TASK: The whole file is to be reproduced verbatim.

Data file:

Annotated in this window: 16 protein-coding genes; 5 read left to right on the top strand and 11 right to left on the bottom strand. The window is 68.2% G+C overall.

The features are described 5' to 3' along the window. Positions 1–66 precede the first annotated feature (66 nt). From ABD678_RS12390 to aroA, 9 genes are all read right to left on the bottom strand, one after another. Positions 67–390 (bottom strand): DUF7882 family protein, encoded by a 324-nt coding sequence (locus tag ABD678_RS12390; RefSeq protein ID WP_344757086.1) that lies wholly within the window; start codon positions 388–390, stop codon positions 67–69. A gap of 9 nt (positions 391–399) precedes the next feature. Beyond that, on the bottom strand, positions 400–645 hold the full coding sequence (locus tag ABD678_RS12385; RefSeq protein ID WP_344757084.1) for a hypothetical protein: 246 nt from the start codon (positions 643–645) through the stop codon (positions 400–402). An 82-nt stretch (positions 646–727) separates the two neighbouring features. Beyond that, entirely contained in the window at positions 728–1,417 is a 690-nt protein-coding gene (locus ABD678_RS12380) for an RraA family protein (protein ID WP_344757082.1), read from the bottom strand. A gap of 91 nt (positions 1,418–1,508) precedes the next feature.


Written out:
Annotated in this window: 16 protein-coding genes; 5 read left to right on the top strand and 11 right to left on the bottom strand. The window is 68.2% G+C overall.

The features are described 5' to 3' along the window. Positions 1–66 precede the first annotated feature (66 nt). From ABD678_RS12390 to aroA, 9 genes are all read right to left on the bottom strand, one after another. Positions 67–390 (bottom strand): DUF7882 family protein, encoded by a 324-nt coding sequence (locus tag ABD678_RS12390; RefSeq protein ID WP_344757086.1) that lies wholly within the window; start codon positions 388–390, stop codon positions 67–69. A gap of 9 nt (positions 391–399) precedes the next feature. Beyond that, on the bottom strand, positions 400–645 hold the full coding sequence (locus tag ABD678_RS12385; RefSeq protein ID WP_344757084.1) for a hypothetical protein: 246 nt from the start codon (positions 643–645) through the stop codon (positions 400–402). An 82-nt stretch (positions 646–727) separates the two neighbouring features. Beyond that, entirely contained in the window at positions 728–1,417 is a 690-nt protein-coding gene (locus ABD678_RS12380) for an RraA family protein (protein ID WP_344757082.1), read from the bottom strand. A gap of 91 nt (positions 1,418–1,508) precedes the next feature.